Beginning January 1, 2017, manufacturers and distributors of electric bicycles will be required to apply a label that is permanently affixed, in a prominent location, to each electric bicycle, indicating its class. Should a user “tamper with or modify” an electric bicycle, changing the speed capability, they must replace the label indicating the classification.
Driver’s licenses, registration, insurance and license plate requirements do not apply. An electric bicycle is not a motor vehicle. Drinking and driving laws apply. Additional laws or ordinances may apply to the use of electric bicycles by each city or county.
Colorado – E-bike definition in Colorado follows the HR 727 National Law: 20 mph (30 km/h) e-power and 750 W (1 hp) max, 2 or 3 wheels, pedals that work. Legal low-powered e-bikes are allowed on roads and bike lanes, and prohibited from using their motors on bike and pedestrian paths, unless overridden by local ordinance. The city of Boulder is the first to have done so, banning ebikes over 400W from bike lanes. Bicycles and Ebikes are disallowed on certain high speed highways and all Interstates unless signed as “Allowed” in certain rural Interstate stretches where the Interstate is the ONLY means of travel.
Connecticut – Section 14-1 of Connecticut state law classifies electric bicycles as “motor-driven cycles” if they have a seat height of not less than 26 inches and a motor which produces brake horsepower of 2 or less.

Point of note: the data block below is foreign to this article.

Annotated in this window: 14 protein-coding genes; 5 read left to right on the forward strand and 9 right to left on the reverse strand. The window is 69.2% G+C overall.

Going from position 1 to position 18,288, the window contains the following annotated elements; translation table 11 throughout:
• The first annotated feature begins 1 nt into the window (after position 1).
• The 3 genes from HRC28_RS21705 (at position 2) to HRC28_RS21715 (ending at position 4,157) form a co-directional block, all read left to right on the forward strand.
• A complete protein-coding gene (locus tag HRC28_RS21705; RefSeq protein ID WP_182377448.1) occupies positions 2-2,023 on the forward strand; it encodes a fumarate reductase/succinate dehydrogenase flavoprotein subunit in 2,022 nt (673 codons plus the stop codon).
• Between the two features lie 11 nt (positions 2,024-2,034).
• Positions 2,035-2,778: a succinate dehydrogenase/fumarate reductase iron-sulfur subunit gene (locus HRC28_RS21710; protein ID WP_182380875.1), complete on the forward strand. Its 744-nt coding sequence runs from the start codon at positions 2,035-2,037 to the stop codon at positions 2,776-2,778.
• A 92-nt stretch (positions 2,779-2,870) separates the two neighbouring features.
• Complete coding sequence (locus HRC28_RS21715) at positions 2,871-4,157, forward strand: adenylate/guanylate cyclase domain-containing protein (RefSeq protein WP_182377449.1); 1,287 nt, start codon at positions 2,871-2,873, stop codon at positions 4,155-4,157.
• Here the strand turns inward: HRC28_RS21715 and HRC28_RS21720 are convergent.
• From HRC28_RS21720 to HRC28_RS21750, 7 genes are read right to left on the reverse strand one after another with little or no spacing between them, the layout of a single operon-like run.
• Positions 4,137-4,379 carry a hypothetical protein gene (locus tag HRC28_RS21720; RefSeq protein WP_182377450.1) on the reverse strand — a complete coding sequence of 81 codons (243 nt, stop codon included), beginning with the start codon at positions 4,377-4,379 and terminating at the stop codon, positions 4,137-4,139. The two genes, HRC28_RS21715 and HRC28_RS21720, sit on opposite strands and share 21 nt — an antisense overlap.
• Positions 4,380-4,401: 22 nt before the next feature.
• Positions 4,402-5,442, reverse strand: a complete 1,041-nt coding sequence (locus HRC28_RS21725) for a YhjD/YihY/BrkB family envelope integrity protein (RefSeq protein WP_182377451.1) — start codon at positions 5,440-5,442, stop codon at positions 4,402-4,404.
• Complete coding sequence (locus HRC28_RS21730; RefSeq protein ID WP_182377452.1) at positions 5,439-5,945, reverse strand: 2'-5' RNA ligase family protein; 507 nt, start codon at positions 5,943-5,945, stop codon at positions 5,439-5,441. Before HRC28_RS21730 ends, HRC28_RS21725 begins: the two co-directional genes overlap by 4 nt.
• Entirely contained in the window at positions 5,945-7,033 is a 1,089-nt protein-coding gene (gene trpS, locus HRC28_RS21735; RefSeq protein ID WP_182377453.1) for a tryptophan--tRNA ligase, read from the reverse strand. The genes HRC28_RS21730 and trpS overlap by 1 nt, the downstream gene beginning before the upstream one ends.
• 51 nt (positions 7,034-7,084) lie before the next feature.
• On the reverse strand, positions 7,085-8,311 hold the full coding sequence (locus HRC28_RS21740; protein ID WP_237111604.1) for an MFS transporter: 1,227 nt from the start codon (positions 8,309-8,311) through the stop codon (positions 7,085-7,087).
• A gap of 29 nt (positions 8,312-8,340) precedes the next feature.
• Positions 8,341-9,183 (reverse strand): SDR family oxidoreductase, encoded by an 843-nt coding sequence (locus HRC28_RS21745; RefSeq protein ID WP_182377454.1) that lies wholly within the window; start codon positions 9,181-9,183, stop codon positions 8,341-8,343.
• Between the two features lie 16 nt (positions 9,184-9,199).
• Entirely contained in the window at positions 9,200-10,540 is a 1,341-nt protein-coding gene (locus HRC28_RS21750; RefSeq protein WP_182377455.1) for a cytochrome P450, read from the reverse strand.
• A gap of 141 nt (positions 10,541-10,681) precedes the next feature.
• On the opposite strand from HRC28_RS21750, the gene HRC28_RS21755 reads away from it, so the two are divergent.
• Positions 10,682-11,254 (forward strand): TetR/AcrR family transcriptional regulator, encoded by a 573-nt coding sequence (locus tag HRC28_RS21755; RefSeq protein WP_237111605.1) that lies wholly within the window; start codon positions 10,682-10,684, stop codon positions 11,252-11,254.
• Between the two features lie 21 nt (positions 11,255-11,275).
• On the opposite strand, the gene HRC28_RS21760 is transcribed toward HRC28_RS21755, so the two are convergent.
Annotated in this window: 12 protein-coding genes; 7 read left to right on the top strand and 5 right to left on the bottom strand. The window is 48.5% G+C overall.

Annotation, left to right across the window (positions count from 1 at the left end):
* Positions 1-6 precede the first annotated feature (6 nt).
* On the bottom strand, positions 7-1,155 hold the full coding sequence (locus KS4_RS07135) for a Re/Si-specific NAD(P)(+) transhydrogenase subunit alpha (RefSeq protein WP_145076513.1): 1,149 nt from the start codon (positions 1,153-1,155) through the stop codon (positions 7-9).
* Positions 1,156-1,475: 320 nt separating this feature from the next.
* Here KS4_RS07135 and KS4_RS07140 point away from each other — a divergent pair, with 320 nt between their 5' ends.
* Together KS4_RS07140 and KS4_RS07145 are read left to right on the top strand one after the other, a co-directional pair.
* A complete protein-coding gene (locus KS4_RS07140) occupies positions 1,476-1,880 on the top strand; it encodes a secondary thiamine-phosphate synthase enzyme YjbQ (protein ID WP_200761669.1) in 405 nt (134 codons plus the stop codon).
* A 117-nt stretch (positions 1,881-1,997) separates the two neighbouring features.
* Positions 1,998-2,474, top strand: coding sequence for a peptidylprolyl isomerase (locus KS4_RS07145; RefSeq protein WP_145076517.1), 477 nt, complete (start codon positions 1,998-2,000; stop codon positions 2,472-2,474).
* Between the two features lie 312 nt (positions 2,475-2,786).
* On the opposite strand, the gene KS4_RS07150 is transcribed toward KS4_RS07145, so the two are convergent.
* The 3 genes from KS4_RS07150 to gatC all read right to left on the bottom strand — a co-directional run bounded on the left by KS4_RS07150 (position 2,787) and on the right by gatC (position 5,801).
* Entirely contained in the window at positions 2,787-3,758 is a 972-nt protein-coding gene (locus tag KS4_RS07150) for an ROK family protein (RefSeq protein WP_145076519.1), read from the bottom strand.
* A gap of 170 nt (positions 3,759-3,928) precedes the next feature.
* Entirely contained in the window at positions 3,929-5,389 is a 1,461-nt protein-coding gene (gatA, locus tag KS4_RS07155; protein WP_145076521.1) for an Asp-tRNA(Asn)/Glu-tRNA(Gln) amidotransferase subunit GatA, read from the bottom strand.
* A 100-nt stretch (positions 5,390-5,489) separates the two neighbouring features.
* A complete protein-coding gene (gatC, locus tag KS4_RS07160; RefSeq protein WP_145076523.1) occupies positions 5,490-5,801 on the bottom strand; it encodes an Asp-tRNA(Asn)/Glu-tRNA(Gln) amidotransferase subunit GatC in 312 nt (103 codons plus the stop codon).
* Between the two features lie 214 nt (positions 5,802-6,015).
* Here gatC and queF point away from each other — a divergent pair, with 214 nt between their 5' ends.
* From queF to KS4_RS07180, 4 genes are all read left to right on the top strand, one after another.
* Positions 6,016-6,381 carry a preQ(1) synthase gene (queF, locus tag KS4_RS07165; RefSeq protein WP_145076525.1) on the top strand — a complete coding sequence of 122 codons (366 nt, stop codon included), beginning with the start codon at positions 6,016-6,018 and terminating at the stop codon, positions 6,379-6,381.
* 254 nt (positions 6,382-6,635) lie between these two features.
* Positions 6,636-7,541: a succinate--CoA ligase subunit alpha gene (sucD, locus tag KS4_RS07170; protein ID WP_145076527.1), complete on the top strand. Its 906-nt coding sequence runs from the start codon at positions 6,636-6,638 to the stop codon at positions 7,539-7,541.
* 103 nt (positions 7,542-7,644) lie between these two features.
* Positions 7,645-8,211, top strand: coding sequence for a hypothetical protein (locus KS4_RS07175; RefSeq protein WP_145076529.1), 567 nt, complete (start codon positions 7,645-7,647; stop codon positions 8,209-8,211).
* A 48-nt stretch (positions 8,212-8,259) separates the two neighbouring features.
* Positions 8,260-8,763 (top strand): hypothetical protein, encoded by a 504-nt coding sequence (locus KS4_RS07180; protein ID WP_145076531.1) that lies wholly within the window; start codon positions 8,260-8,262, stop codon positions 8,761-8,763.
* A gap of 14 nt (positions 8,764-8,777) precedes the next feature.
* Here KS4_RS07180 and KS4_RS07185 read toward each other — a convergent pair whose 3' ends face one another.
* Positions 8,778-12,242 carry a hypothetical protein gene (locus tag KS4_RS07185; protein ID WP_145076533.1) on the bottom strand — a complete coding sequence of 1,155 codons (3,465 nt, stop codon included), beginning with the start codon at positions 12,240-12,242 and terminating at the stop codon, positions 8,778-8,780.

Motor-driven cycles may be operated on the roadway without registration, but the operator must have a driver’s license.
The cycle may not be operated on any sidewalk, limited access highway or turnpike. If the maximum speed of the cycle is less than the speed limit of the road, the cycle must operate in the right hand lane available for traffic or upon a usable shoulder on the right side of the road unless the operator is making a left turn.
District of Columbia – Electric-assist and other “motorized bicycles” do not need to be inspected, do not require a license, and do not require registration. The vehicle must meet all of the following criteria: a post mounted seat for each person it is designed to carry, two or three wheels which contact the ground, fully operative pedals, wheels at least 16 inches in diameter and a motor not capable of propelling the device at more than 20 mph on level ground.
The driver does not need a license, but must be at least 16 years old. DC law prohibits motorized bicycles from traveling anywhere on the sidewalk or in the bike lanes. DC Regulation 18-1201.18 provides: “Except as otherwise permitted for a motor vehicle, no person shall operate a motorized bicycle on any sidewalk or any off-street bikepath or bicycle route within the District.
This prohibition shall apply even though the motorized bicycle is being operated solely by human power.” So, if cars are prohibited in a particular place, motor-assisted bikes are also prohibited.
Florida – Florida DMV Procedure RS-61 II. “(B.) Dirt bikes noted for off road use, motorized bicycles and Go-Peds are not registered.”
Electric Helper-Motor Bicycles. If you are at least 16 years old, a person may ride a bicycle that is propelled by a combination of human power (pedals) and an electric helper-motor that cannot go faster than 20 mph on level ground without a driver license.